We’re into our third generation of single-mother welfare recipients. Those benighted housing projects are being torn down as fast as possible. Vast new "health care" bureaucracies may soon emerge. There exists a veritable alphabet soup of competing local, regional, state and federal Agencies, attempting to "take care of" everything imaginable.

Government solutions

Americans have gotten so used to this that we expect and demand a "government solution" for every problem. Politicians promise that they can "right every wrong." They and their allies consider each new program "progressive," and measure the "compassion" thus expressed in terms of how many billions of tax dollars are spent.

Frederic Bastiat replied: "As long as these ideas prevail, it is clear that the responsibility of government is enormous. It is burdened with everything, it undertakes everything, it does everything. [If] we are unfortunate, then government must bear the blame." He wrote this 155 years ago, and since then many governments have toppled due to unfulfilled promises. Conversely, many evils have been overlooked if they "kept the trains running on time."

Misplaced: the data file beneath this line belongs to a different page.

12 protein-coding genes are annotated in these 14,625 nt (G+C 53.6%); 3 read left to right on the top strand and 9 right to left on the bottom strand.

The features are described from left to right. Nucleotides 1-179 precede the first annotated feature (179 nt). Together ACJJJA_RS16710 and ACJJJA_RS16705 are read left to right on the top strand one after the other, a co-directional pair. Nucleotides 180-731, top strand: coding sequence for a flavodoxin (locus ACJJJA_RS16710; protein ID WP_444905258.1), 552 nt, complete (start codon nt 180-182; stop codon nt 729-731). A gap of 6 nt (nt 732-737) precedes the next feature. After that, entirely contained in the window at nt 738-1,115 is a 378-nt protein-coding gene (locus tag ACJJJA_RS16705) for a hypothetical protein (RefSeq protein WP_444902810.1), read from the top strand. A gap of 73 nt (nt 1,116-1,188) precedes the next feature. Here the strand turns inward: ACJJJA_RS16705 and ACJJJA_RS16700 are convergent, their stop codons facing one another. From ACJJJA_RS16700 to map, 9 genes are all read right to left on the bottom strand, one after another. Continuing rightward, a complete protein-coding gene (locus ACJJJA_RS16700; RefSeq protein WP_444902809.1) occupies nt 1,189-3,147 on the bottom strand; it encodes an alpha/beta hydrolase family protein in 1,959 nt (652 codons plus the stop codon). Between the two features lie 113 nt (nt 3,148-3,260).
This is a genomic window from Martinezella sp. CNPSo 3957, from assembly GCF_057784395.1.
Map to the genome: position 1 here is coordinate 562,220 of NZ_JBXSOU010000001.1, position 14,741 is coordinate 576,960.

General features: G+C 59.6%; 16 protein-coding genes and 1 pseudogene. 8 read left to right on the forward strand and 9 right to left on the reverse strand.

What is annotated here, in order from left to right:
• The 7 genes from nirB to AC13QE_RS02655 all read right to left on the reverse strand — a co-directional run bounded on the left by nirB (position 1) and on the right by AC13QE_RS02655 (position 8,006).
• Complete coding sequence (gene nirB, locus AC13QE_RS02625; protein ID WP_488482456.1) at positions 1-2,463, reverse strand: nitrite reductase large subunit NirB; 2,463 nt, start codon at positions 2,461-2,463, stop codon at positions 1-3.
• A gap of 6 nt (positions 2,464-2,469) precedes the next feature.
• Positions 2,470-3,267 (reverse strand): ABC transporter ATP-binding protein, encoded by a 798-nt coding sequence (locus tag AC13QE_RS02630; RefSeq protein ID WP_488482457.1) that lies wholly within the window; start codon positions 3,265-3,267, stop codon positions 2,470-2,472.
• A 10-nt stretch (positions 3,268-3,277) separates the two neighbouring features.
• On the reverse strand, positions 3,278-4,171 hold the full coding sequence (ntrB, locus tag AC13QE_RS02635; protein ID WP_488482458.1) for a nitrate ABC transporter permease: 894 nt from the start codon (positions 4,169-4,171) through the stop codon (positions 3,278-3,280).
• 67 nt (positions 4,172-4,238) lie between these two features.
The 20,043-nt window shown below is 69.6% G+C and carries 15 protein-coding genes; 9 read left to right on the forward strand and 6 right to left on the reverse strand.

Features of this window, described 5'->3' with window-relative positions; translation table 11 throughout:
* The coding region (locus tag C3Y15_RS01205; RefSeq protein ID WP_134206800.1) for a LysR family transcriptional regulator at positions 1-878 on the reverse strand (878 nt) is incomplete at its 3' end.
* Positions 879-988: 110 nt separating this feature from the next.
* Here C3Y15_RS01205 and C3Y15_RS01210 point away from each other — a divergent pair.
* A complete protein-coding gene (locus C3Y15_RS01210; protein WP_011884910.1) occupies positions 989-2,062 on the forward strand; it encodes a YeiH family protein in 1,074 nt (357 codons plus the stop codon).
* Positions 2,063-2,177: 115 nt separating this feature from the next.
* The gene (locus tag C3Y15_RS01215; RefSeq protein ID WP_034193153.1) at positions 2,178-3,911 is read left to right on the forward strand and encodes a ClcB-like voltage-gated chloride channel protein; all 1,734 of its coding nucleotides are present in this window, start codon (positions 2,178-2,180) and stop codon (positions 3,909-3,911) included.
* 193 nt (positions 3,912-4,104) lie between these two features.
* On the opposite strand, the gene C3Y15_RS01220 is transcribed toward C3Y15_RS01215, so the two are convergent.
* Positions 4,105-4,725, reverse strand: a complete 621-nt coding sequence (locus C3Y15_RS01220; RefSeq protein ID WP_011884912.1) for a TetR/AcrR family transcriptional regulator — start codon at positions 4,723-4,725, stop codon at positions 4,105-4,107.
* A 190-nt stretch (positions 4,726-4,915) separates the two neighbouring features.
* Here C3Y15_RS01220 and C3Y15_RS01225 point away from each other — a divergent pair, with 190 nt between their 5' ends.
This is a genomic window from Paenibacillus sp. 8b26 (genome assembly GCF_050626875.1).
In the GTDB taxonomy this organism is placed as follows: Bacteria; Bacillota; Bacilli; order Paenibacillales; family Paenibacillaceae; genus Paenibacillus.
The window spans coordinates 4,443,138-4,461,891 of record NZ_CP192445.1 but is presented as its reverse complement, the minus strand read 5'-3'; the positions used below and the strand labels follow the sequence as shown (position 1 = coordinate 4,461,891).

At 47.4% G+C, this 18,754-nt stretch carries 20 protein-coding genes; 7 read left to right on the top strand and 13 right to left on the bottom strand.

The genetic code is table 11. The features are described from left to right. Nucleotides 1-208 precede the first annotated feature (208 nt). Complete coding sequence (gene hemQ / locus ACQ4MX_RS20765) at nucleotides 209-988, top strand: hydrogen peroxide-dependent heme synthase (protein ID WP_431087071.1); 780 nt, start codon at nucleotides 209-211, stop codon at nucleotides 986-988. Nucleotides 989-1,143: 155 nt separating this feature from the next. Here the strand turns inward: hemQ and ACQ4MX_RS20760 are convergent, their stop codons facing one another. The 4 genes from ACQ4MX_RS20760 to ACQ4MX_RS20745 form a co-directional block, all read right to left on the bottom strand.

Both certainly applied to the late USSR. Could it apply here? After the L.A. riots, most of the rioters polled declared: "The government doesn’t care about me enough." Most working folks hope the government -especially the IRS- ignores them!

"The government is mainly an expensive organization to regulate evildoers, and tax those who behave: government does little for

fairly respectable people except annoy them." - E.W. Howe

What’s in store for this overburdened nation? After the Constitution was written, a woman asked Benjamin Franklin, "What have you given us?" He replied, "A republic, madam, if you can keep it." At that time, Alexander Tyler opined, "They will last until the public discovers they can vote themselves largess from the public treasury."

Many people are painfully aware of this. We hear talk of "cutting the budget." Several modern leaders have tried. This caused some painful dislocations, well-covered on TV. And it earned them unending blame and scorn. We, the voting public, must become informed, and strong-willed enough to "bite the bullet" on these tough issues.